It has been my original intention to remain in the village of Ajoya only long enough to arrange for a burro train to transport the medicines to the high country of the Sierra. But Nature has had her surprises waiting for me, and my friends back in Palo Alto have had theirs. The result has been that now, some eights weeks later, I am at last getting my small cavalcade in motion. But perhaps it is better this way, not only have I come to know and love the Pueblo of Ajoya, but by now each little village and rancho along the way has extended its invitation to me, and has offered to transport my cargo to the next. Already many villagers have come for medicines from as far away as Jocuixtita, Verano, and Caballo de Arriba (up to 40 miles by burro trail into the mountains). Wherever I go I know I will be welcome.


However, to be honest, it is not easy for me to leave Ajoya. In the relatively short time I have been here I have made friends with many, many of the villagers, I have been inside 60 of the 91 casas of the village, and have dined in nearly as many. When I arrived there was an enormous amount of sickness here. Although now there is noticeably less, there is still a fair share. This is to be expected in a village with over a thousand inhabitants, mostly children, and not a single “escusado” , where the drinking water comes from the river below, and where the average campesino, with 10 to 12 children, has a daily wage of l0 to 12 pesos (less than a dollar) with the result that many meals are composed of “puras tortillas,” without even frijoles to supplement the diet. Yet when I walk through the streets I am not aware of sickness. I am aware of friendliness, warmth, the enormous vitality of the people. I do not mean to say that the village is lacking in cruelty or in closed-mindedness. But never are these elements directed at me. I am loved here and cared for, as perhaps I have never been before. The people still have trouble in understanding why I give so much of my time and energy and medicines without asking for one centavo, and my explaining to them only increases their wonder. Yet in truth they have already given me far more than I would be able to repay in a life time. I am grateful to the villagers here for their acceptance of me, and to all those people back in the United States whose assistance has helped to make my project here possible.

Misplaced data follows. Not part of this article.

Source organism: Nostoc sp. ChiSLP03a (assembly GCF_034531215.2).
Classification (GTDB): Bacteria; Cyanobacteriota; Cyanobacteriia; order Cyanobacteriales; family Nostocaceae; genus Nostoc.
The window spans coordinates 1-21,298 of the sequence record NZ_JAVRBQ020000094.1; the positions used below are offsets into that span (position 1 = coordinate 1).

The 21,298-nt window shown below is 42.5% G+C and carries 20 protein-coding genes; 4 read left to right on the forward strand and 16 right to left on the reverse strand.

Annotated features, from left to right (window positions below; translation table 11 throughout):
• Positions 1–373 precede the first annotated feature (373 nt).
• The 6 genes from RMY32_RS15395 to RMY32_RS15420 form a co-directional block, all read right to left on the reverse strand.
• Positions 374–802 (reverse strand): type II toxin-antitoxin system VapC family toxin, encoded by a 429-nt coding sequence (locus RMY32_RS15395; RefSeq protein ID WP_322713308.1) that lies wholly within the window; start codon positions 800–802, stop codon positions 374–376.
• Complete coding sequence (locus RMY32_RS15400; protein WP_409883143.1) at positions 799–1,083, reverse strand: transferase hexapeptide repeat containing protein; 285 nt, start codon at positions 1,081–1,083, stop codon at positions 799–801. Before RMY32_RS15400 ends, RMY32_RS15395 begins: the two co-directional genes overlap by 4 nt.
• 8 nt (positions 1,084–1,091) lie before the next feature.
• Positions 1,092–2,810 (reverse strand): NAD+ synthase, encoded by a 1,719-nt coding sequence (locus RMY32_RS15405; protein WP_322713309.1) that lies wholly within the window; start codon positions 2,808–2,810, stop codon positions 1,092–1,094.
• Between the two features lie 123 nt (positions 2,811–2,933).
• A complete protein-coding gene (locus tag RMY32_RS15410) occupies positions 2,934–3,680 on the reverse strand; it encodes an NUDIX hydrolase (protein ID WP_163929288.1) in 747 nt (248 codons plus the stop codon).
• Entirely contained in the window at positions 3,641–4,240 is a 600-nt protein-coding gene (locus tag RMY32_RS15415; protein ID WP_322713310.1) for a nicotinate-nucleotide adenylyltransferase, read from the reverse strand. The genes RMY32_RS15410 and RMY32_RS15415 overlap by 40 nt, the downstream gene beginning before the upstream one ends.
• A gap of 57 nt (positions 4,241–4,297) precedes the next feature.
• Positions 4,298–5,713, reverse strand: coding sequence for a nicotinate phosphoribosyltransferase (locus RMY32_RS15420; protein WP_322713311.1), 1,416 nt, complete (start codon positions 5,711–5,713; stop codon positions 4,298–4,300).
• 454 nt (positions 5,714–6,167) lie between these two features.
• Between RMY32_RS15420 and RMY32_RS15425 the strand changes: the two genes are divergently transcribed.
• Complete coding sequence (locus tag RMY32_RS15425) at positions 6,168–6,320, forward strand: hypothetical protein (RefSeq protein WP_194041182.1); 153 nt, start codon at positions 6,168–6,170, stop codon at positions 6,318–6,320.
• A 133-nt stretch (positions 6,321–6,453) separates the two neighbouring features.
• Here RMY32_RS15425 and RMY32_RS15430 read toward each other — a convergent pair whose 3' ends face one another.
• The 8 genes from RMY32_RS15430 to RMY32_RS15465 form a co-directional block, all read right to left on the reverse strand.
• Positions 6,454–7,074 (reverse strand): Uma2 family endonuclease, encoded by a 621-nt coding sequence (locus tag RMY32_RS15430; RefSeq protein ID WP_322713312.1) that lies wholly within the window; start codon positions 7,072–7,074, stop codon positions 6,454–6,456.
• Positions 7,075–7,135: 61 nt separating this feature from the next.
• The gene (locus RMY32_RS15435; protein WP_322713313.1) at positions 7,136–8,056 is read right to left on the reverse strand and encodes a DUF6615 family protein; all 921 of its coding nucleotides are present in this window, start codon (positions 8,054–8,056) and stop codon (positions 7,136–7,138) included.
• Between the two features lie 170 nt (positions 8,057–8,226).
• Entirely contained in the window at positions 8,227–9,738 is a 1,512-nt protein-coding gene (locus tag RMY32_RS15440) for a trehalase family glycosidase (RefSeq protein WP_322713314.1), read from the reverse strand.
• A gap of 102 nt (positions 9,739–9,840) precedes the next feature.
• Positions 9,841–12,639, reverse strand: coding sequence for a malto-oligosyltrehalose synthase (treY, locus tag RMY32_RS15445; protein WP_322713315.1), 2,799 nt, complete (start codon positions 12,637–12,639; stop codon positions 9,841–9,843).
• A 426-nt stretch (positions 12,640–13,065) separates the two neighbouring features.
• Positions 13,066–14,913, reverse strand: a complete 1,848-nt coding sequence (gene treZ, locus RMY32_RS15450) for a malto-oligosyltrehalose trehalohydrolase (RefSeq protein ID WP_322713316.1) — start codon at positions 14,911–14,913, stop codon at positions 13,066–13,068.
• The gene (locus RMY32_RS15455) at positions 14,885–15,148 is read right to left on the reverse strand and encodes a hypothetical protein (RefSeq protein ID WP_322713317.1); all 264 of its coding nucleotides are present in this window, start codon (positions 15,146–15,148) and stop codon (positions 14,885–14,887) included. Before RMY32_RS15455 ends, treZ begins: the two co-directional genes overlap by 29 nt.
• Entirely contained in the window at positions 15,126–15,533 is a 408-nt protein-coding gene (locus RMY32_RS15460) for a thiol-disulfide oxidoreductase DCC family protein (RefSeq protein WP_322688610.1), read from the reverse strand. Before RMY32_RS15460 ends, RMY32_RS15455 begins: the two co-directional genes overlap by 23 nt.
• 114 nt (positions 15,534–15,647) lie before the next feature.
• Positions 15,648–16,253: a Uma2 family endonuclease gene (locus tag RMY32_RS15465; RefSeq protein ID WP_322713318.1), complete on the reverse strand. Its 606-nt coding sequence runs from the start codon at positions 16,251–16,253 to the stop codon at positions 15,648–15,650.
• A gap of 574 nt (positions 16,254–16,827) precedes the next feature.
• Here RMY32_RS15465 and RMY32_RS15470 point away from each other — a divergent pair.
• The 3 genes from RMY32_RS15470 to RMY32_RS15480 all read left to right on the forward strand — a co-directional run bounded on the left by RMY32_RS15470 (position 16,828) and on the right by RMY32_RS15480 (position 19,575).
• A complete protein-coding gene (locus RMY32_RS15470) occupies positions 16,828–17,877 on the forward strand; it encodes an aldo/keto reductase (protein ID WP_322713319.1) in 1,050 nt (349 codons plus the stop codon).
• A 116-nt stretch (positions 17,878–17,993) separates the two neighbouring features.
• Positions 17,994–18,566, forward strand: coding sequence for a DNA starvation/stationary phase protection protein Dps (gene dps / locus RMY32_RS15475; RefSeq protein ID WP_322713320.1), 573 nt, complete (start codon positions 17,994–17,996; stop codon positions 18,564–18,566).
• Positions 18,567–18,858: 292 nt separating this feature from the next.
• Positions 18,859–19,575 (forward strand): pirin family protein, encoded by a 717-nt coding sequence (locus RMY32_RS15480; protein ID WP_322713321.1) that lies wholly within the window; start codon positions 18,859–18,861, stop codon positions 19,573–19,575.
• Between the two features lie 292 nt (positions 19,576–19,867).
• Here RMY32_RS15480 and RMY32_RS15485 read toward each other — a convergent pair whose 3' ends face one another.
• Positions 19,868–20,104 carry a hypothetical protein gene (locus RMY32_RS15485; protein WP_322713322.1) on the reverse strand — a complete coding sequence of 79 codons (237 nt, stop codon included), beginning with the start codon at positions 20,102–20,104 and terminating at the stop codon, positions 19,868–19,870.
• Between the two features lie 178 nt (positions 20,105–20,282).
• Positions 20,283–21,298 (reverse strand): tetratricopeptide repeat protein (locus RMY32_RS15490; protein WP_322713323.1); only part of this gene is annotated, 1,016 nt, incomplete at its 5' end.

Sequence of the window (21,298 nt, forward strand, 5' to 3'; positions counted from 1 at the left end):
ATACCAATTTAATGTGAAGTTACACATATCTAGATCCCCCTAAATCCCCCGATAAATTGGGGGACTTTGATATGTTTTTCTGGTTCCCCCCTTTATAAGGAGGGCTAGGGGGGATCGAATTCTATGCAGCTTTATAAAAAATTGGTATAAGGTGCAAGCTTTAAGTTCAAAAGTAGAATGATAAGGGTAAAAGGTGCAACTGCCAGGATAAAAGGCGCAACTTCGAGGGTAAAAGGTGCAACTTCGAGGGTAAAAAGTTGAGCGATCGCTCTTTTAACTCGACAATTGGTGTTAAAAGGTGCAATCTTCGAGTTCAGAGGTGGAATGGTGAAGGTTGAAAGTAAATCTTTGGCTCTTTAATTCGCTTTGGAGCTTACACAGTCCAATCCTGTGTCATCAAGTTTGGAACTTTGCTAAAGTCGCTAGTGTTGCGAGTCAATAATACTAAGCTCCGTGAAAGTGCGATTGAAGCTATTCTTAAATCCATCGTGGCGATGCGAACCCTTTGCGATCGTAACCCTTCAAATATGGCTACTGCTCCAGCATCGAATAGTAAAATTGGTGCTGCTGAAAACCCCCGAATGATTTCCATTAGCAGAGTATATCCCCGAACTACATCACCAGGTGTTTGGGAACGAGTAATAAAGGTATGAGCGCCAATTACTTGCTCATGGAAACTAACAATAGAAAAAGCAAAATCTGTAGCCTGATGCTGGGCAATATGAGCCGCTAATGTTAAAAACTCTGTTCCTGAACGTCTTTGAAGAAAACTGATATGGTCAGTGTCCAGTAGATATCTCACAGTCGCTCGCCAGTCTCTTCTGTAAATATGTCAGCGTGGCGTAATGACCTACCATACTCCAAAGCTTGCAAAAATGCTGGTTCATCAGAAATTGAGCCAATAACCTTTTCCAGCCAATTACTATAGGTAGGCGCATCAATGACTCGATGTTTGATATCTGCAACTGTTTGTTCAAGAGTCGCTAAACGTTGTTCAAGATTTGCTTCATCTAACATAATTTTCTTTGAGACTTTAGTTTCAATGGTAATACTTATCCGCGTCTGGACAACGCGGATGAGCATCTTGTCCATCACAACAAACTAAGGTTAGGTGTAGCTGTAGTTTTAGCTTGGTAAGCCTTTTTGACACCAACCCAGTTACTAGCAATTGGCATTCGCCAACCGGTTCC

The following report is in the form of a more or less chronological journal… in short, it is just as I wrote it, from day to day, or more accurately, from night to night, whenever I could snatch the time to write. Fortunately the nights are long, and in a village where there is no electricity and even coal-oil is a large expense, the villagers bed early. Fortunately, also, a girl named Ramona—about whom the town’s people like to kid me as being my “novia” —has made available to me a room and a kerosene lamp where I can work into the night. Thus “poco a poco” I have assembled this rough account. I regret that I have not had time to polish and rewrite, or even to round out the portrait of the village here, but every day has been filled with new events and discoveries which seem urgent to record, and now that I am leaving Ajoya it seems a good time to dispatch the first number, ready or not.

—David Werner (January 29, 1966)